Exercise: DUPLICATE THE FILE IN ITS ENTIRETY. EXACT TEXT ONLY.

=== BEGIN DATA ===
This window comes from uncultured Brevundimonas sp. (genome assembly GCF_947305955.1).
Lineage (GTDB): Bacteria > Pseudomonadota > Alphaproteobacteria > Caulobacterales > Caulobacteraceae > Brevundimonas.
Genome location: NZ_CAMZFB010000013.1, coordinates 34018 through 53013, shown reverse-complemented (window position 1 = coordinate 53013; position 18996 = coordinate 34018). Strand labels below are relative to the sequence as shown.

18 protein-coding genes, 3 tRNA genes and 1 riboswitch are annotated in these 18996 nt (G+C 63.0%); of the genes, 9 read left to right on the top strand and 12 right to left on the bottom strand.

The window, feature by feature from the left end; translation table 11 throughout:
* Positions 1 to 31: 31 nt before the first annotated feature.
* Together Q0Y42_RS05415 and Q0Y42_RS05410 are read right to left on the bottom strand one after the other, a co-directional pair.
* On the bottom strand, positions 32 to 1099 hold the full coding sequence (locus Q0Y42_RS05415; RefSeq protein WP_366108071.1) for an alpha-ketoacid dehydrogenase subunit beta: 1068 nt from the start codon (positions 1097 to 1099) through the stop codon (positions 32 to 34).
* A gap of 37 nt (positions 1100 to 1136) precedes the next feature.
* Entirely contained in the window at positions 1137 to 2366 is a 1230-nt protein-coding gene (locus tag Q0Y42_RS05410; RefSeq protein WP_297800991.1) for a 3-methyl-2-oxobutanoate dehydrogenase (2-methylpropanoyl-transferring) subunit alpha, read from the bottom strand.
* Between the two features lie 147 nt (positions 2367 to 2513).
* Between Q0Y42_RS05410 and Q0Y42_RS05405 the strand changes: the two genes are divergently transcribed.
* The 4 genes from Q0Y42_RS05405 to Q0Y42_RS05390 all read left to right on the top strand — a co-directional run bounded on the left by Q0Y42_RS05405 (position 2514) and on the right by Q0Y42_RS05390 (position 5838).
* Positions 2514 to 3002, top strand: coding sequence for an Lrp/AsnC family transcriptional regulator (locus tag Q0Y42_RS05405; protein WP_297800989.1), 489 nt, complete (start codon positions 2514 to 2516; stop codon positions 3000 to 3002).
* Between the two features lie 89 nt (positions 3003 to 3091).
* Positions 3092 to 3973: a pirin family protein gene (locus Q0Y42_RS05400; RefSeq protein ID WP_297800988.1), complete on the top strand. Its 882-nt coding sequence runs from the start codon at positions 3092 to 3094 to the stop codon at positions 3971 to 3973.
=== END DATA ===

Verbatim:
This window comes from uncultured Brevundimonas sp. (genome assembly GCF_947305955.1).
Lineage (GTDB): Bacteria > Pseudomonadota > Alphaproteobacteria > Caulobacterales > Caulobacteraceae > Brevundimonas.
Genome location: NZ_CAMZFB010000013.1, coordinates 34018 through 53013, shown reverse-complemented (window position 1 = coordinate 53013; position 18996 = coordinate 34018). Strand labels below are relative to the sequence as shown.

18 protein-coding genes, 3 tRNA genes and 1 riboswitch are annotated in these 18996 nt (G+C 63.0%); of the genes, 9 read left to right on the top strand and 12 right to left on the bottom strand.

The window, feature by feature from the left end; translation table 11 throughout:
* Positions 1 to 31: 31 nt before the first annotated feature.
* Together Q0Y42_RS05415 and Q0Y42_RS05410 are read right to left on the bottom strand one after the other, a co-directional pair.
* On the bottom strand, positions 32 to 1099 hold the full coding sequence (locus Q0Y42_RS05415; RefSeq protein WP_366108071.1) for an alpha-ketoacid dehydrogenase subunit beta: 1068 nt from the start codon (positions 1097 to 1099) through the stop codon (positions 32 to 34).
* A gap of 37 nt (positions 1100 to 1136) precedes the next feature.
* Entirely contained in the window at positions 1137 to 2366 is a 1230-nt protein-coding gene (locus tag Q0Y42_RS05410; RefSeq protein WP_297800991.1) for a 3-methyl-2-oxobutanoate dehydrogenase (2-methylpropanoyl-transferring) subunit alpha, read from the bottom strand.
* Between the two features lie 147 nt (positions 2367 to 2513).
* Between Q0Y42_RS05410 and Q0Y42_RS05405 the strand changes: the two genes are divergently transcribed.
* The 4 genes from Q0Y42_RS05405 to Q0Y42_RS05390 all read left to right on the top strand — a co-directional run bounded on the left by Q0Y42_RS05405 (position 2514) and on the right by Q0Y42_RS05390 (position 5838).
* Positions 2514 to 3002, top strand: coding sequence for an Lrp/AsnC family transcriptional regulator (locus tag Q0Y42_RS05405; protein WP_297800989.1), 489 nt, complete (start codon positions 2514 to 2516; stop codon positions 3000 to 3002).
* Between the two features lie 89 nt (positions 3003 to 3091).
* Positions 3092 to 3973: a pirin family protein gene (locus Q0Y42_RS05400; RefSeq protein ID WP_297800988.1), complete on the top strand. Its 882-nt coding sequence runs from the start codon at positions 3092 to 3094 to the stop codon at positions 3971 to 3973.